Found objects, Lost paradises
— published in: On drifting (2020)
— author: Malik Nejmi, photographer, Morocco/France
— all illustrations from this article: Objets trouvés / Paradis perdus (2015—2018). In: “ Les traversées auto-gérées du Détroit de Gibraltar, histoire d’Omar Ba ”.

Malik Nejmi


Gedj amoul bankass ” is a Wolof proverb that literally means “the sea does not hold us ”.

It is also the title of a series of videos made in Tangier in 2015 by Omar Ba, a Senegalese migrant who has been in transit in this border city in northern Morocco for a time that he himself can no longer define (perhaps ten years). In a migratory context, this proverb could also be translated by another expres- sion : To “ join the flow ” 1.

An injunction given to young Black men in Tangier to migrate at all costs to neigh- boring Spain, and for whom the prospect of crossing the Strait of Gibraltar is in every discussion, on every mind, in every body and in every dream, so much so that the imma- terial border erects as “ possible ” the drift of a totally diverted space, where the military plays with migrants, where migrants play with political agreements, where everything is done to push them to cross in the most precarious conditions possible. While the port of TangierMed has moved several dozen kilometers away from the city and “ privatized the border ”, it is now necessary to cross the Strait by paddling an unmotorized zodiac : Those who take a motorboat will be counted as traffickers (harragas) and will go to prison before being sent back to their country.

I met Omar Ba on the port of the city, he appeared to me like a character out of a novel, his voice from the movies, his posture, his gaze hidden behind his dark glasses (a bit like the hero of Chris Marker’s La Jetée). He seemed willing to tell me his stories of the crossing and he very quickly imposed him- self as the heroic figure I was looking for2. At that point, Omar, if he accepted, would be the one to whom I could o er a documentary commission; for what interested me in this experience was to produce a counter-narrative and to explore forms of denunciation of the reality of migration by giving the so-called “ migrant ” the possibility of making his own film, through the use of mobile phones.

The metaphor of the title of Omar Ba’s film evokes first of all the fragility of the destiny of one man and a thousand others faced with the impossibility of crossing the sea.

In this circumstance, filming with a mobile phone moments of the daily life of migrants
in Tangier was also to question a hyper-nostalgic field of the Mediterranean erected as a cultural bridge where impulses of hospitality come up against strata of postcolonial history – or even “ indigénat ” – that Omar himself will evoke at the end of our meeting. For the Mediterranean is also a space of tension,“ a place of separation, crossed by logics of domination and power since the time of colonization ” 3. In Tangier, the organization of the crossing of the Strait of Gibraltar by young sub-Saharans allows us to deconstruct this figure of exile as a nostalgic victim frozen in history. How these young men and women collect the sum of money needed to acquire an inflatable zodiac and a whole set of objects for the crossing, air pump, pair of binoculars, handcrafted wooden oars and makeshift buoys, all of which are objects of resistance that will now suspend the Mediterranean narrative from a set of informal contradictions.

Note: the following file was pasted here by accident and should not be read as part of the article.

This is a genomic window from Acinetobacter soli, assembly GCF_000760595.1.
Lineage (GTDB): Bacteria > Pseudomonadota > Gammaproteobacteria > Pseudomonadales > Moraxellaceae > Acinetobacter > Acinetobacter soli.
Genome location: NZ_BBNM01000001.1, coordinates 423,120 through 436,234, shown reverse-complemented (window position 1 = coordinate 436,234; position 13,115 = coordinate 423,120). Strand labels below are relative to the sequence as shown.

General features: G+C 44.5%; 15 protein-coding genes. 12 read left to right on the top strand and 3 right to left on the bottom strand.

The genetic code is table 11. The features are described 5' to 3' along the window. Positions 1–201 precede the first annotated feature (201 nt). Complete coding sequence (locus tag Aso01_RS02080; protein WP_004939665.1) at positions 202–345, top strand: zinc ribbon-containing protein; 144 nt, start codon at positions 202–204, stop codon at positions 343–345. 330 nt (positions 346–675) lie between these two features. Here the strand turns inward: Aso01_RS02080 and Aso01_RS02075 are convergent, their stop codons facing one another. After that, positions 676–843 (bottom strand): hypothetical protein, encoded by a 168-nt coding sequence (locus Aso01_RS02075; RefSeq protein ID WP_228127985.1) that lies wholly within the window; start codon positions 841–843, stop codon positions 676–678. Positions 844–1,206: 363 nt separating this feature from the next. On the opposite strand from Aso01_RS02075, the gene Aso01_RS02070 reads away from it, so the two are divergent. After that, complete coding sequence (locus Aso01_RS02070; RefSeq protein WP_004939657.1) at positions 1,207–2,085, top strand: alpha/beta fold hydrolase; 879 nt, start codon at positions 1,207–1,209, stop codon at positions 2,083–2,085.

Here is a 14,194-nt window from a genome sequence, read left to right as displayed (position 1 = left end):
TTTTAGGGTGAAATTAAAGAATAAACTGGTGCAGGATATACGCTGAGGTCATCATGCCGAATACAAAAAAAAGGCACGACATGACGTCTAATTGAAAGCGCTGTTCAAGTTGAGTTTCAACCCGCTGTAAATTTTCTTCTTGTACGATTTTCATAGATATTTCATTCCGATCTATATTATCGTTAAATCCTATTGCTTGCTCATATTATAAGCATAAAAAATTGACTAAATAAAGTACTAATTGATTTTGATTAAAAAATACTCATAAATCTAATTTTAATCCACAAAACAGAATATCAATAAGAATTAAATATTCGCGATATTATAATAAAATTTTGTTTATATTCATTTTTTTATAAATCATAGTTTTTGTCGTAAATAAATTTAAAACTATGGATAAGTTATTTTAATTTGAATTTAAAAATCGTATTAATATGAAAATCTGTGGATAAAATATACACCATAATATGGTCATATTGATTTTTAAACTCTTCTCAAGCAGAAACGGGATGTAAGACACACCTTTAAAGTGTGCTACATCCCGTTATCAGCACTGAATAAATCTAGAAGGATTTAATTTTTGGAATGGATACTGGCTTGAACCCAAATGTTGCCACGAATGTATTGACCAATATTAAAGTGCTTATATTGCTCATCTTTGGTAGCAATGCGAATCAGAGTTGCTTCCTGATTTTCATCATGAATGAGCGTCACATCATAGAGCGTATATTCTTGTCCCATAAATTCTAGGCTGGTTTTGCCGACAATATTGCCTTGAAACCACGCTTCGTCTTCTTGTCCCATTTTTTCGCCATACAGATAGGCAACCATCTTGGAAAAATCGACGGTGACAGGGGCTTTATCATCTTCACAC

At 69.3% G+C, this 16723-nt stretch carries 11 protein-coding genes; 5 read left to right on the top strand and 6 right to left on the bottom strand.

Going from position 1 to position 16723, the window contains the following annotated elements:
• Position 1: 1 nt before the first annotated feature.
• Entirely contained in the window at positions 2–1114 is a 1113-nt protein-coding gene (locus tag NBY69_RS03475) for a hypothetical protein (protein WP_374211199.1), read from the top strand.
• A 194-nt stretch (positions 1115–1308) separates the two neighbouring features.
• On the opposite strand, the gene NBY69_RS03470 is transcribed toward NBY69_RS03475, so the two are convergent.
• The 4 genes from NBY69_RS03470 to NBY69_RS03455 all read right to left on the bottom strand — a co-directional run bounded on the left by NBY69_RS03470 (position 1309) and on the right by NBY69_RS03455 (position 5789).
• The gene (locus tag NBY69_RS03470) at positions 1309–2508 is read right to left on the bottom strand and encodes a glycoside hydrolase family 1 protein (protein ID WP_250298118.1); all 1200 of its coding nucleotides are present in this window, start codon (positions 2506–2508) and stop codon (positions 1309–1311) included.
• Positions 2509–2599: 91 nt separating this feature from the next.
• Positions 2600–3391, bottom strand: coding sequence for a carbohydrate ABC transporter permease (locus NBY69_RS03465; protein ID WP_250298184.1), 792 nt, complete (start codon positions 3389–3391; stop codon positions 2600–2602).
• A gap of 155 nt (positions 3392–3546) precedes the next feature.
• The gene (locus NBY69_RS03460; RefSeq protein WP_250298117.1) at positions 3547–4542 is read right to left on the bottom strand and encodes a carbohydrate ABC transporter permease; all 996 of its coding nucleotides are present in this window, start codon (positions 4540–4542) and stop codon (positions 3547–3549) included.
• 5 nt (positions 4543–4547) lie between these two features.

This type of narrative protocol – asking the migrant to be the director of his or her own films – could quickly lead to confusion. What is my role as an artist, what is my stance towards Omar? How is this documentary commission being paid for? Should the artist-migrant relationship be explicit in the film? How can we interpret the truth of the images when his staging shakes up the pre- conceived images on the subject (when we see Omar dancing in his costume, for example, and thinks he is an actor-studio)? Who is the film aimed at, Malik, the “ whites ”, or the Museum he quotes in a video?

Exploring the initiatory wanderings of a cinema at the border, or even of a “ border cinema ” , also means producing a liminal field of research to escape the explicitness and judgment of images. The production of a “ place ” that will evoke a geopolitics of the migrant’s work and allow the blurring of spatial references on the border, but also the construction of a “ terrain ” that leads to reading this experience as the writing of a common destiny.

The partition between Omar and me, i.e. the encounter between the son of an im- migrant returning to Morocco and a migrant trying to escape from it, will have produced this semantic field that allows us to accentuate the relationship (empathy, links) while shaking up anthropological postures.

As we met, for example, on the Grand Socco in Tangier, I understood that Omar was using the camera as a tool to remobilize his migration project. This could be seen in several filmed scenes where he started to point the camera on himself (passport scene, buoy making scene), scenes where he summoned the inhabitants to “ his place ”
to share not only the techniques and preparations for the crossing (which was the object of my commission), but above all what “ being in the world ” means for those who migrate. At the same time, I understood without really understanding him, that his posture was more that of a smuggler (a ” chairman ”), one who prepares the departures of others but without revealing himself. Thus, if he had accepted this project it was also because he was not physically or psychologically able to cross the strait himself. Omar and I are similar in that we both implement strategies to avoid a certain violence of real life (surely linked to this post- colonial legacy), we are both “ middlemen ”, storytellers.

At this point in my research, I met Sophie Bava, a migration specialist and socio-anthropologist in Morocco, with whom we very quickly exchanged views on the Senegalese journeys of adventurous migrants. Our discussions then led to collaboration on an ongoing project on “ the objects of migration ” and on shared ground in Morocco and Marseille. Her view and her writings on the long times of migration allowed me to better understand why Omar had accepted my deal, or to point out that in these times of exile, one turns to stronger values : the religious takes on a fundamental position, as well as the structuring of friendship networks.